Special counsel Robert Mueller gave his much-anticipated testimony on Capitol Hill Wednesday, where he spoke for the first time about his investigation into Russian interference in the 2016 presidential elections.
Over the 7-hour hearing, Mueller stressed to the House Judiciary and Intelligence Committees that despite Donald Trump’s claims, he had not exonerated the president of obstruction of justice. Mueller’s report was handed in 124 days ago, but only a redacted version was made available to the public.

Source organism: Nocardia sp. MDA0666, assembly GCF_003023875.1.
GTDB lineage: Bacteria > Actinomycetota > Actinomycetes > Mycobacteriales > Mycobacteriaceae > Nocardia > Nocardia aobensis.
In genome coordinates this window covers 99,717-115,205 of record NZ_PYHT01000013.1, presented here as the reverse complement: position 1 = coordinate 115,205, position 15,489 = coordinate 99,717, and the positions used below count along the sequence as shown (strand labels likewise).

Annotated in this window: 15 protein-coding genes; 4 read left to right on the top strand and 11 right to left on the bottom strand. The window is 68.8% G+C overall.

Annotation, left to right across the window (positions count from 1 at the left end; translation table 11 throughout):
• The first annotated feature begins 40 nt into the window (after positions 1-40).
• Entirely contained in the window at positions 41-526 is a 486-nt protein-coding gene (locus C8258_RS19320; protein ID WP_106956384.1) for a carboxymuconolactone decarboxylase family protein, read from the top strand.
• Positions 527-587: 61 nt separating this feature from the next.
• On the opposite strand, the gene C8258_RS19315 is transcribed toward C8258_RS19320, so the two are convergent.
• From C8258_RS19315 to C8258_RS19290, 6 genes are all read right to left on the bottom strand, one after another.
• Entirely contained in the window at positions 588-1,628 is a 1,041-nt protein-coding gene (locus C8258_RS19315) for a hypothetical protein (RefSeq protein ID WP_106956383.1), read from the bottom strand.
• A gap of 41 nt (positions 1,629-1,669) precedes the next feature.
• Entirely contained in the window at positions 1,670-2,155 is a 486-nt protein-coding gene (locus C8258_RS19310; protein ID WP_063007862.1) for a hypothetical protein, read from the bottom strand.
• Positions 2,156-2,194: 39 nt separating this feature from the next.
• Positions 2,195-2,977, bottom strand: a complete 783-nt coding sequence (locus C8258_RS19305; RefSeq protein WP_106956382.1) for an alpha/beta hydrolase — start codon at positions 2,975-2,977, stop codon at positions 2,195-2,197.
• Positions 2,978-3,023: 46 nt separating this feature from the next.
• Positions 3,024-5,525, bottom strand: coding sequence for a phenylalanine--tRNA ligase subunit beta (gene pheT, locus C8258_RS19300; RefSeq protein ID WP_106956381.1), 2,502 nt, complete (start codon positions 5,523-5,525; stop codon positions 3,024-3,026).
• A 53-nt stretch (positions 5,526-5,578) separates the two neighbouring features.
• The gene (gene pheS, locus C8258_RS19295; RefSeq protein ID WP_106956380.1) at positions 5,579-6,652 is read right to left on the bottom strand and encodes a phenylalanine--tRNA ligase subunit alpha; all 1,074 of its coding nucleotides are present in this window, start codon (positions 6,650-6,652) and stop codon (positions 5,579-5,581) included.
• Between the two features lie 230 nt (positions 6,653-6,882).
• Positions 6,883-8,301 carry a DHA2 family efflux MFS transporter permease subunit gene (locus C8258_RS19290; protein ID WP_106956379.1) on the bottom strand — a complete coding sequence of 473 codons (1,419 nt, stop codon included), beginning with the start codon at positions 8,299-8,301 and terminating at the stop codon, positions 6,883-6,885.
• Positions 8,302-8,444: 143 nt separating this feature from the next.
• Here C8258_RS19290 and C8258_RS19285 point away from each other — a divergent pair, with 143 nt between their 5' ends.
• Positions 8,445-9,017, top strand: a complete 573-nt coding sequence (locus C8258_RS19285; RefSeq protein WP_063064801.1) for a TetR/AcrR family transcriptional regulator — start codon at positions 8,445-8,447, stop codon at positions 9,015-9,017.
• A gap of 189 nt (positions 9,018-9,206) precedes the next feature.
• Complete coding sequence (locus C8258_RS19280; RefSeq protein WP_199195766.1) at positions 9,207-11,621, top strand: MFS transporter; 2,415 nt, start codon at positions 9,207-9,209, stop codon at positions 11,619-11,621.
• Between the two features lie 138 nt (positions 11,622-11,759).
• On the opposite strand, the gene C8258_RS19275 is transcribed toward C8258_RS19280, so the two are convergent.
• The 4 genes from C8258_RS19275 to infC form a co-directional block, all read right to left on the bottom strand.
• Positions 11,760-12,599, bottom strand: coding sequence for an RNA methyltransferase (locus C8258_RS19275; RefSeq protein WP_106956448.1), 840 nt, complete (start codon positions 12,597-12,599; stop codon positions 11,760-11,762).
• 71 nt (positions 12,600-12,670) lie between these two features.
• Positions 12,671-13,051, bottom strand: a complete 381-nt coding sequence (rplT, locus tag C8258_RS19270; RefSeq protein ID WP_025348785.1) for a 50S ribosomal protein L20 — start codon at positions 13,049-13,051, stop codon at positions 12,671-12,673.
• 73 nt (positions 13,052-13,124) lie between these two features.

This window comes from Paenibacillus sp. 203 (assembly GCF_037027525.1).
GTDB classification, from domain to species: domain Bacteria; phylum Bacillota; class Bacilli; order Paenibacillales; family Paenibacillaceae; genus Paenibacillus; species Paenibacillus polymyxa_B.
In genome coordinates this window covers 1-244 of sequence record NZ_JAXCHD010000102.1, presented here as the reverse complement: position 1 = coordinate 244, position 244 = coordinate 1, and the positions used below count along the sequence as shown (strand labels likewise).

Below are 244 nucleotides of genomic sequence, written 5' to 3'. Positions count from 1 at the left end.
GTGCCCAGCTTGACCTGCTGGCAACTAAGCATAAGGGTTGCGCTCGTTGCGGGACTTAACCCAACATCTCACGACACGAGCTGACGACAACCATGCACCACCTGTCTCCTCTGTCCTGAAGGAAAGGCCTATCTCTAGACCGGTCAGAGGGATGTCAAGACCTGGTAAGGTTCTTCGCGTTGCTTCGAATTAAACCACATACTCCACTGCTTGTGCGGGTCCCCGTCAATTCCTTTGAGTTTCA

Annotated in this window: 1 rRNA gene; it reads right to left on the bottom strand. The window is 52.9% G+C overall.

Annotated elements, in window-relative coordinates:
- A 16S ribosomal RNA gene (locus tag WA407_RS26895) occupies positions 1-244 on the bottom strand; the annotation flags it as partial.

Ahead of Mueller’s testimony, the Justice Department warned Mueller in a letter to “remain within the boundaries” of the public version of the report.
The department also said that Mueller could not “discuss the conduct of uncharged third parties,” which includes President Trump, his family and his close associates. Democratic lawmakers may have come away disappointed that Mueller didn’t provide any critical testimony that would bolster their case for impeachment.
For more, Democracy Now! speak with Ryan Grim, D.C. bureau chief for The Intercept. He’s author of the new book, “We’ve Got People: From Jesse Jackson to Alexandria Ocasio-Cortez, the End of Big Money and the Rise of a Movement.”
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